SecFilterForceByteRange 32 126
SecServerSignature

This directive can be used to attempt to mask the identity of the apache server. Although this method works well, it is not 100% effective as there are other methods that can be used to determine the server type and version. It should be noted that for this to work, the Apache2 configuration variable ServerTokens should be changed from Prod (default) to Full so the line reads as follows:

 ServerTokens Full
SecAuditEngine

This directive allows more information about the methods of an attacker to be logged to the specified logfile. To turn this on to log every request object use the syntax:

 SecAuditEngine On

This is not very desirable as this produces a LOT of output. The more desirable version is the one used above:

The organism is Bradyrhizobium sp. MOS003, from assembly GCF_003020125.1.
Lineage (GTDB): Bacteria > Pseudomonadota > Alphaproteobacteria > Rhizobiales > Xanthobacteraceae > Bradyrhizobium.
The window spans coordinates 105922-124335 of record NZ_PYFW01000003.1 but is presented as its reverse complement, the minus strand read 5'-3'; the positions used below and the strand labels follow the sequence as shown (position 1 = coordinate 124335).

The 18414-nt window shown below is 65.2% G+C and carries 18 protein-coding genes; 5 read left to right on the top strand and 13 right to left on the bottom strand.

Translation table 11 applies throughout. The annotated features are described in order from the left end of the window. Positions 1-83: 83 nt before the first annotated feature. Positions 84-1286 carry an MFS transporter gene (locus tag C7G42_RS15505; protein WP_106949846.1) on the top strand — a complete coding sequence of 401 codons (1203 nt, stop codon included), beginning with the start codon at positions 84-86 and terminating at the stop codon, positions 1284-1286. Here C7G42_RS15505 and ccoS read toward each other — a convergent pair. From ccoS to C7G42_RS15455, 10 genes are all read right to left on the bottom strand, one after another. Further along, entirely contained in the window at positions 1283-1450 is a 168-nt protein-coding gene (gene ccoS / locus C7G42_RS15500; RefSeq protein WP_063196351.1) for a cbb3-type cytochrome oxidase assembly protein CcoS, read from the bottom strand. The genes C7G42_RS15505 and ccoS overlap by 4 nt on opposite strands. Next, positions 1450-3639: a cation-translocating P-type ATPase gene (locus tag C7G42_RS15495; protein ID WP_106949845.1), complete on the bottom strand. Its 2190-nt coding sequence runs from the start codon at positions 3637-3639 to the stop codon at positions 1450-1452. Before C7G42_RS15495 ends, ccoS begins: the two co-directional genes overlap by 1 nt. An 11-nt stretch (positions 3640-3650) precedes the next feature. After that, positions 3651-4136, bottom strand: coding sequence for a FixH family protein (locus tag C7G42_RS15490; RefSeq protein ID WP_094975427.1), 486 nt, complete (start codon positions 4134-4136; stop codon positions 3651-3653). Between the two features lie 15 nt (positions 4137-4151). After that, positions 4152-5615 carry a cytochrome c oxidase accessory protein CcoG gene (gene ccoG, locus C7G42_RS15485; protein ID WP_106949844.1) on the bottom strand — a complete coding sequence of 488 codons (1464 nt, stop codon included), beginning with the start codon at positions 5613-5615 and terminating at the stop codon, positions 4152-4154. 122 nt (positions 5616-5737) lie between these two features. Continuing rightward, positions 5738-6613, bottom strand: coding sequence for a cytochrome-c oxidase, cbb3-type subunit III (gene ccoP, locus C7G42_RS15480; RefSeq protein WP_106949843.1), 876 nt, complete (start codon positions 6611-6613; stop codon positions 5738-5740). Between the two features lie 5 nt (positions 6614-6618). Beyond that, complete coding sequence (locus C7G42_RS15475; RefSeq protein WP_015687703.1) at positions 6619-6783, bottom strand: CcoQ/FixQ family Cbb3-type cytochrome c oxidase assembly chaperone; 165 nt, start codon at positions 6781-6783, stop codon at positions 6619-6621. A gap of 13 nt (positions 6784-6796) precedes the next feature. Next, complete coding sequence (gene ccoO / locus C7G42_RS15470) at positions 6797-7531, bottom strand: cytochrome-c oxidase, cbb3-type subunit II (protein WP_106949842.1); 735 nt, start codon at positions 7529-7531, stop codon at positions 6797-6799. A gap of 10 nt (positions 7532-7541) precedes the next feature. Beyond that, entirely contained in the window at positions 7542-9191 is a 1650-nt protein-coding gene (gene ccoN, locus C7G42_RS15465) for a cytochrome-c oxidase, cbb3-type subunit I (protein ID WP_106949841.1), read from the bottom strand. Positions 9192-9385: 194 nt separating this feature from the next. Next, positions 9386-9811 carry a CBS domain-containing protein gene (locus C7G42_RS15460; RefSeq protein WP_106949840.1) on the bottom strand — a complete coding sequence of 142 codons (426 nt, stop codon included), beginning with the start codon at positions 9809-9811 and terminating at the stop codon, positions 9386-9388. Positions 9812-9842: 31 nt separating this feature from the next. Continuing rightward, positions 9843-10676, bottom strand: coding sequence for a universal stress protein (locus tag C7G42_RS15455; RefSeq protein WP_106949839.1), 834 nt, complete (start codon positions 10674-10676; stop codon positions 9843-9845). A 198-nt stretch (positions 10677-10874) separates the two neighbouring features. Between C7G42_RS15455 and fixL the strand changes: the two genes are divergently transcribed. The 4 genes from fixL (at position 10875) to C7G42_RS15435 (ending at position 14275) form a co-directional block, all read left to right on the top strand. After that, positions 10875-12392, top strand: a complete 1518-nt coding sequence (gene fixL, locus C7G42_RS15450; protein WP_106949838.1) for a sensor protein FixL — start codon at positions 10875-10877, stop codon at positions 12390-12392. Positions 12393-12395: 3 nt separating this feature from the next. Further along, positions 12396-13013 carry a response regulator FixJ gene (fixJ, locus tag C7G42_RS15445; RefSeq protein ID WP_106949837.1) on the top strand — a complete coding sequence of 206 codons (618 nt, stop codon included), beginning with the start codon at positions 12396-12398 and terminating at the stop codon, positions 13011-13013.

SecAuditEngine RelevantOnly

This logs only the interesting stuff that may be useful in back tracing the methods of an attacker.

SecAuditLog

This is the location of the audit log file. It is generally preferred to use absolute paths to files to ensure the correct path is being used.

SecFilterDebugLevel

This directive refers to the debug level logged to the specified logfile. The current value of 0 should be used on production systems. While the environment is in testing, a level of 1..4 should be used with increasing
verbosity between from 1 up to 4.

SecFilterDebugLog

This is the location of the audit log file. It is generally preferred to use absolute paths to files to ensure the correct path is being used.

We will add some lines to do some Selective filtering. Selective filters are used to handle some specific situations that cannot be targeted with site-wide policy. However you need to be careful of what you make site-wide policy since some of these security measures can break your current setup.